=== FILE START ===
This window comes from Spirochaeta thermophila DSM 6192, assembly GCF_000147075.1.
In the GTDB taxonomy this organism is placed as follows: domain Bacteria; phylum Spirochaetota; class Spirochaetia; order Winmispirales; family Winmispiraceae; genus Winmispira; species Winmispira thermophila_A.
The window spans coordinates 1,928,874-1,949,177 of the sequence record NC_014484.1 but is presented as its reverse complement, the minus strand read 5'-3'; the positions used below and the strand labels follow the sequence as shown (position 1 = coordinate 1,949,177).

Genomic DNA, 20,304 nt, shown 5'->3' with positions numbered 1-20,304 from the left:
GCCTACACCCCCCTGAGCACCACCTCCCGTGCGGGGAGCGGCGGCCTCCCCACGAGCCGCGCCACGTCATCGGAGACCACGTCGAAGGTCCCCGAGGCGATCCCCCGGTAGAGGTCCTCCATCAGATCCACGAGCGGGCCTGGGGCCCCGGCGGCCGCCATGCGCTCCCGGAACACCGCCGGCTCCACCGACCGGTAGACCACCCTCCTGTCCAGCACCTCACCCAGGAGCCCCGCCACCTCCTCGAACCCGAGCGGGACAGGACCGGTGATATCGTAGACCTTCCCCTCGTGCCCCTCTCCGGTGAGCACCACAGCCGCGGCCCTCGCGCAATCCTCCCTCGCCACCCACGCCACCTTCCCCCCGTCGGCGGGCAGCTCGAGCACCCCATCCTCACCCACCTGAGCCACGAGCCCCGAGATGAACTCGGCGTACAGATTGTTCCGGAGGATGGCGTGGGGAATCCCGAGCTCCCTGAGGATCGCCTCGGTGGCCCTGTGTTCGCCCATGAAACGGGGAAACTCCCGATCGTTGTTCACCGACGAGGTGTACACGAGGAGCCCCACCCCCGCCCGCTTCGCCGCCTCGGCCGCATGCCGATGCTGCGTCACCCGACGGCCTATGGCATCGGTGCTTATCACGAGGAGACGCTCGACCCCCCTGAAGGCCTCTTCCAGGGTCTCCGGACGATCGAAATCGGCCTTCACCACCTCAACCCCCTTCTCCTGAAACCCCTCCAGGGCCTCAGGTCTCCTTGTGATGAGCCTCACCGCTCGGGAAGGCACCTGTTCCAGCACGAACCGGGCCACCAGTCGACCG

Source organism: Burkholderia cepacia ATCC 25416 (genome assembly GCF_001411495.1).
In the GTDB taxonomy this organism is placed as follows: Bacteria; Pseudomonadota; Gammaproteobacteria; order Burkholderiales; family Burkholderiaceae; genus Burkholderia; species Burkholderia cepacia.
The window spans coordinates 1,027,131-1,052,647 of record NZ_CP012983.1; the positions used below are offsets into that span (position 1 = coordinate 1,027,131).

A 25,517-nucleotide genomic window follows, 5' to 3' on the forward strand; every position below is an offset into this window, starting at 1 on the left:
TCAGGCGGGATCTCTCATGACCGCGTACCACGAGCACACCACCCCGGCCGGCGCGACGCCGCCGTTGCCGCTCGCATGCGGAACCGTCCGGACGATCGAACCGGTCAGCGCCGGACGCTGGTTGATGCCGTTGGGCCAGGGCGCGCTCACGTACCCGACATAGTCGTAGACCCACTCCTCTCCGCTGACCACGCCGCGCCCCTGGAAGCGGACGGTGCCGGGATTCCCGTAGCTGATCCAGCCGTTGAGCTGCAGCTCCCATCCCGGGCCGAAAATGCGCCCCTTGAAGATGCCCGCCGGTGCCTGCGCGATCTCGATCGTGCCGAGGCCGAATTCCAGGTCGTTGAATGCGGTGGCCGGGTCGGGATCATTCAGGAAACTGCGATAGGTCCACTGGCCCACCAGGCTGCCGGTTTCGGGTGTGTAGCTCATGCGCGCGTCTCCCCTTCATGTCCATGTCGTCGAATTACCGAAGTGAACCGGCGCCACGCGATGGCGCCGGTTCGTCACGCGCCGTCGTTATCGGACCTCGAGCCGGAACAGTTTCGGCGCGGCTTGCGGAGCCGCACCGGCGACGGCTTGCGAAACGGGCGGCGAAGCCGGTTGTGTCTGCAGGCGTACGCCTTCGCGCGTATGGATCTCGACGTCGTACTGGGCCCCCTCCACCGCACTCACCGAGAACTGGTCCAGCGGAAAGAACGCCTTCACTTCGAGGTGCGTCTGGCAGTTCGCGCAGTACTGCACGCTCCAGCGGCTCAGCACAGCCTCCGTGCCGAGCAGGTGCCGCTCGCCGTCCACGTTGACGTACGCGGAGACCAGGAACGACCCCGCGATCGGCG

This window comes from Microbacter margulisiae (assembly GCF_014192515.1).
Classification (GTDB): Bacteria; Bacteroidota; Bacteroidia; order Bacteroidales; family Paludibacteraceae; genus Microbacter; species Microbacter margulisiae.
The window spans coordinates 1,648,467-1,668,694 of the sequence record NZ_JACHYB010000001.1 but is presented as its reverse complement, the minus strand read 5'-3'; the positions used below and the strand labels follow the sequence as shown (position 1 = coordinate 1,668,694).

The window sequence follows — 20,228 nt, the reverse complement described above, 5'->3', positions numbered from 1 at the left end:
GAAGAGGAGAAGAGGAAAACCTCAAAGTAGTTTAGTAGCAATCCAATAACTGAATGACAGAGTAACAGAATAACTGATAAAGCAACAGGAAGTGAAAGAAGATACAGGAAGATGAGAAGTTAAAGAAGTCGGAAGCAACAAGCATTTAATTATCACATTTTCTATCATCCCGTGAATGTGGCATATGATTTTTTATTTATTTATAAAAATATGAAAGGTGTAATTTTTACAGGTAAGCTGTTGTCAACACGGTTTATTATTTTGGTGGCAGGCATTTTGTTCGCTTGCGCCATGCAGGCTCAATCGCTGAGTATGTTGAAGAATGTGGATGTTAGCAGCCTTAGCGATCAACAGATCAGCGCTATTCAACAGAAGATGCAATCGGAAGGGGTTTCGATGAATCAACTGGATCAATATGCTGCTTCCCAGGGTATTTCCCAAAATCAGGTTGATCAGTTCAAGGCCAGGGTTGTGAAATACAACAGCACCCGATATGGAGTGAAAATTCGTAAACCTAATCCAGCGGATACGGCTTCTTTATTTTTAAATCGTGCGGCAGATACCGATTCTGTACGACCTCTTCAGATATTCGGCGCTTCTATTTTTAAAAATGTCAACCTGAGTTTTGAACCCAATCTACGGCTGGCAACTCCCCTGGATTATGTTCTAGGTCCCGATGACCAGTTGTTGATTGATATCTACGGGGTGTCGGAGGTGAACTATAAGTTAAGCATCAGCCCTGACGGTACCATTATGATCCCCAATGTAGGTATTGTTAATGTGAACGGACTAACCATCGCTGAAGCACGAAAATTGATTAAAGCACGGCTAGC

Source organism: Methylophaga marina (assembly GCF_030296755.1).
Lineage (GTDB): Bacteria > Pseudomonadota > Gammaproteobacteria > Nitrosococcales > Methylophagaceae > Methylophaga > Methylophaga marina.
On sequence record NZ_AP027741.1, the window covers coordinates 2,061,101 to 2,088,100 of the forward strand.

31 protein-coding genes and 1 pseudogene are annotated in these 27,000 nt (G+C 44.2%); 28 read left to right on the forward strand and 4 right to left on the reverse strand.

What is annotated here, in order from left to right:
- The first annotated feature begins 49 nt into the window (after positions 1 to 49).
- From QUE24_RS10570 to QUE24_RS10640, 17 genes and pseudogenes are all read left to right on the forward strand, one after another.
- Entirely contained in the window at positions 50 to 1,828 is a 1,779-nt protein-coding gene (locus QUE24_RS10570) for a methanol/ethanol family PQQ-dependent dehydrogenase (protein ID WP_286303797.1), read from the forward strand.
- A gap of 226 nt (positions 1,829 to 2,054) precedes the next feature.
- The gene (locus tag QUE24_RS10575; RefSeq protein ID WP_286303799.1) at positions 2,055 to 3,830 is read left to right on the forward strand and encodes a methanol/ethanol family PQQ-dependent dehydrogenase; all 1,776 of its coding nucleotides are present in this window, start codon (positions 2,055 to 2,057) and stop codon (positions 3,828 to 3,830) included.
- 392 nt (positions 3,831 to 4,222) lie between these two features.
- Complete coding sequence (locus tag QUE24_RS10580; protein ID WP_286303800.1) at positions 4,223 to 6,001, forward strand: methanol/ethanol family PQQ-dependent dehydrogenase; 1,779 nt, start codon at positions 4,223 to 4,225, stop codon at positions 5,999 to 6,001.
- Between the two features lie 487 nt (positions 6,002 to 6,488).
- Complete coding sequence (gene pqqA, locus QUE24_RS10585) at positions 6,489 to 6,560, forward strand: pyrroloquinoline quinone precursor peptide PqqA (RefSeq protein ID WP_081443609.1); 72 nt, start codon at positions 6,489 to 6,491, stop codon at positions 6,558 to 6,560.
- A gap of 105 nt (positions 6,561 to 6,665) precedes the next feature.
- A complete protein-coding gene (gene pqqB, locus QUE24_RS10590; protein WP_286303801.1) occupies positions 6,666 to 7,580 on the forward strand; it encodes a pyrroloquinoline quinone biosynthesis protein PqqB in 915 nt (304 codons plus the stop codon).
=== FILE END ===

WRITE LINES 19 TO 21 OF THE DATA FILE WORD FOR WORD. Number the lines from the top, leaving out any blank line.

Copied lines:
31 protein-coding genes and 1 pseudogene are annotated in these 27,000 nt (G+C 44.2%); 28 read left to right on the forward strand and 4 right to left on the reverse strand.

What is annotated here, in order from left to right:
- The first annotated feature begins 49 nt into the window (after positions 1 to 49).